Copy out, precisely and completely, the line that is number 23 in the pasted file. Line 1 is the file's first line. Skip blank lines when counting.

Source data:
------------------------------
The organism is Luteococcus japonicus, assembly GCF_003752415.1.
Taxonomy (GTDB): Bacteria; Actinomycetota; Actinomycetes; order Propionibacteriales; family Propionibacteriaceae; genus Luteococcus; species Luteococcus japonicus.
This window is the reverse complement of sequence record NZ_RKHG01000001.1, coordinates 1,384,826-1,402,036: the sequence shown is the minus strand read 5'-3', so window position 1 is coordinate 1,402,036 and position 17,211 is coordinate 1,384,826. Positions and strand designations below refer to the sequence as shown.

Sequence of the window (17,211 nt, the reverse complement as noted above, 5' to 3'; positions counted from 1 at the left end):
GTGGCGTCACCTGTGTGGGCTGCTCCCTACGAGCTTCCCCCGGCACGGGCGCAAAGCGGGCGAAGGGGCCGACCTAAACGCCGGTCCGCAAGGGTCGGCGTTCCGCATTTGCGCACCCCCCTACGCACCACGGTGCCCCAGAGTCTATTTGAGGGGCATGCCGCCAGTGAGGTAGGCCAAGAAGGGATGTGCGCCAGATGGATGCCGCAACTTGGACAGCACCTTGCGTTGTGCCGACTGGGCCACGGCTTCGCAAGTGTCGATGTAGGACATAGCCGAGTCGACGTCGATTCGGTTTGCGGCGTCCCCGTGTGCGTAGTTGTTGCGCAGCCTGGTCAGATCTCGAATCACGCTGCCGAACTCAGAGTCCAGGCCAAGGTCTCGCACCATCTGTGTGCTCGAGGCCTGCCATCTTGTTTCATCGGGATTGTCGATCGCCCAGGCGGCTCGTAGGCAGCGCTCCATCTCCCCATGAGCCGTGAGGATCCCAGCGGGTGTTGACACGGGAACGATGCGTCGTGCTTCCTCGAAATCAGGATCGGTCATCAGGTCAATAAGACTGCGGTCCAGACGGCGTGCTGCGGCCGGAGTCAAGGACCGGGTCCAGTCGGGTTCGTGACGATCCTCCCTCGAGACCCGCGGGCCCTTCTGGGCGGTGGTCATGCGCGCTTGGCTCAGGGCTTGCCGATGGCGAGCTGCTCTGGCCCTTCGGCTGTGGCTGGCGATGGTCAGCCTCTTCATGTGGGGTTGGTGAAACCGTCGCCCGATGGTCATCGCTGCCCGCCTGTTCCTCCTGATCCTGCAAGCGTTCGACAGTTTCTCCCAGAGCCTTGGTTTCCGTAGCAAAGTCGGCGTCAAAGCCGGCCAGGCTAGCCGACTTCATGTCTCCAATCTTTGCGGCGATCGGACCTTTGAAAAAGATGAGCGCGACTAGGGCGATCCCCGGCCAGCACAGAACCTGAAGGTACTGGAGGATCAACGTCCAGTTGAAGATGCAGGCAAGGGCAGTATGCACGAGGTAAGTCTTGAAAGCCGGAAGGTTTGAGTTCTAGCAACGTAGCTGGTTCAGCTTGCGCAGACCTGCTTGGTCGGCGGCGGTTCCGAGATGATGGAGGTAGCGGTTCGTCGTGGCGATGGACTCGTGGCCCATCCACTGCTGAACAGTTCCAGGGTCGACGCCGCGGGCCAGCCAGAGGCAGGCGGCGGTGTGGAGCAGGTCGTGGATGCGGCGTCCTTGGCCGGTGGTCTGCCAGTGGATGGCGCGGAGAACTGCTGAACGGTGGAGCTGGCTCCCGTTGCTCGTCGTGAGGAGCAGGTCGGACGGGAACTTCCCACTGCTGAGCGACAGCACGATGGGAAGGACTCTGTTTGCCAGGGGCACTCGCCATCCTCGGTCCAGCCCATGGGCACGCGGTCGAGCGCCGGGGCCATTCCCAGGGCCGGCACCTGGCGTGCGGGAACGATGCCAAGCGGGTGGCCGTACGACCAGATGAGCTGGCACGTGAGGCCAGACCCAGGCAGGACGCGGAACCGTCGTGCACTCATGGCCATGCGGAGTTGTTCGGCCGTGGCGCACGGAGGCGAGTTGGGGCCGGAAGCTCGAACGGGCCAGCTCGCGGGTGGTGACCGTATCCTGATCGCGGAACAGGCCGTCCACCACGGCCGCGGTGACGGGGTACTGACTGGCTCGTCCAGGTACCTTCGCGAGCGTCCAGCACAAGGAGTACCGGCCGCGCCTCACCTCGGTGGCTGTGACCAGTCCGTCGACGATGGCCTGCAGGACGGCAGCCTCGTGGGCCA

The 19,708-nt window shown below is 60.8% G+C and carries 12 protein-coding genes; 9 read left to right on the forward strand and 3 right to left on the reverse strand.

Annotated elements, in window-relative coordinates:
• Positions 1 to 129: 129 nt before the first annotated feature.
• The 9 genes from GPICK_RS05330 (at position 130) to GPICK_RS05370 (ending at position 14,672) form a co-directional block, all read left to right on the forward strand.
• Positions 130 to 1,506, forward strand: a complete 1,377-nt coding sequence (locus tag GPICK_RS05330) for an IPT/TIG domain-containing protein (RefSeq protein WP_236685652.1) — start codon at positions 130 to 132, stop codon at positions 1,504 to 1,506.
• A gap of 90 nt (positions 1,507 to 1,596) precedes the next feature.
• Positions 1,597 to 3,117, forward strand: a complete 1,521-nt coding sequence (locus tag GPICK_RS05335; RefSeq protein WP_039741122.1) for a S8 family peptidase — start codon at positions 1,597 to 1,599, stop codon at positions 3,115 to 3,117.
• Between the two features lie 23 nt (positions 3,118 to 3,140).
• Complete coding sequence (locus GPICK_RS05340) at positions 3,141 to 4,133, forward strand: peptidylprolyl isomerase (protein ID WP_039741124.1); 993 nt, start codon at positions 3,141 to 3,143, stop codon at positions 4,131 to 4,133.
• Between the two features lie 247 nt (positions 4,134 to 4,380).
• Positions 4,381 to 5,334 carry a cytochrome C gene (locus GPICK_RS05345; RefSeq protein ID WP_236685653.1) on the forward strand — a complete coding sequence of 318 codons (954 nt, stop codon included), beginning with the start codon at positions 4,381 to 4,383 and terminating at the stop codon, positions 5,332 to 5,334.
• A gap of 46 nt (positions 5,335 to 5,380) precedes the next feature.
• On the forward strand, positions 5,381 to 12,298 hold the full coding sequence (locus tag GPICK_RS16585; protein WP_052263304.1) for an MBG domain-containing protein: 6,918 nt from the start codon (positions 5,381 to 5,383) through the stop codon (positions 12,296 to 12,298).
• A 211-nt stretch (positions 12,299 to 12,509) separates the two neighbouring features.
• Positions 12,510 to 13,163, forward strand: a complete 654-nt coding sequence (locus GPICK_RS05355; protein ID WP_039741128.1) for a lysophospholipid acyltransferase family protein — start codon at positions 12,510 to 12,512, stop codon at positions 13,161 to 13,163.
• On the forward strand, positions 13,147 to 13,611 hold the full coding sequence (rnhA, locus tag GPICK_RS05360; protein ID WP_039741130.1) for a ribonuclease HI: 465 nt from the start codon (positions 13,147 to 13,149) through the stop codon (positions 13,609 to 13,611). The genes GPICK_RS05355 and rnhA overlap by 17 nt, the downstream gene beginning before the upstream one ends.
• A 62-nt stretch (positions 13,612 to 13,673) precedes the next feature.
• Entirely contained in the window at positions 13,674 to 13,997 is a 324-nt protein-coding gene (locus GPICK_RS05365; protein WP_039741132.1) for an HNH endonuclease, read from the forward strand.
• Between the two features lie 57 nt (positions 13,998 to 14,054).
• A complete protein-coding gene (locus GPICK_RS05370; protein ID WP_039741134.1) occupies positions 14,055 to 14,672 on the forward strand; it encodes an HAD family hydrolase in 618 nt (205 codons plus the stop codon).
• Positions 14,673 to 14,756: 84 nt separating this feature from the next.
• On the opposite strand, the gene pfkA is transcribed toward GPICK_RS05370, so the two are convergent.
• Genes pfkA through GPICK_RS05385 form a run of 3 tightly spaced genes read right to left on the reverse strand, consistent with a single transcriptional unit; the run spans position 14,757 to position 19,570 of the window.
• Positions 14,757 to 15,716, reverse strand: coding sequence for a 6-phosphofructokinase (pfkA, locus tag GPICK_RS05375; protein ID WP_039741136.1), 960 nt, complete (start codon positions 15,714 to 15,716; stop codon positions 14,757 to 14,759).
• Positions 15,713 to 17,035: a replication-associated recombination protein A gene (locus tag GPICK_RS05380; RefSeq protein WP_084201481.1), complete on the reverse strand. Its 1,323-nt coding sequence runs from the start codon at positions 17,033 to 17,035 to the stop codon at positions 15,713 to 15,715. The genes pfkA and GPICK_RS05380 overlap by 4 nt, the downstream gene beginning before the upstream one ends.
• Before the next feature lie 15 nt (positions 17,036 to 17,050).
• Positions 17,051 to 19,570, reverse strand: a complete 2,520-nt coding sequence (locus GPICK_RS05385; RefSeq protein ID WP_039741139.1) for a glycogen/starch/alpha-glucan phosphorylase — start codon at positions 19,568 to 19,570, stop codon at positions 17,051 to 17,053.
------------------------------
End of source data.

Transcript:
• Entirely contained in the window at positions 13,674 to 13,997 is a 324-nt protein-coding gene (locus GPICK_RS05365; protein WP_039741132.1) for an HNH endonuclease, read from the forward strand.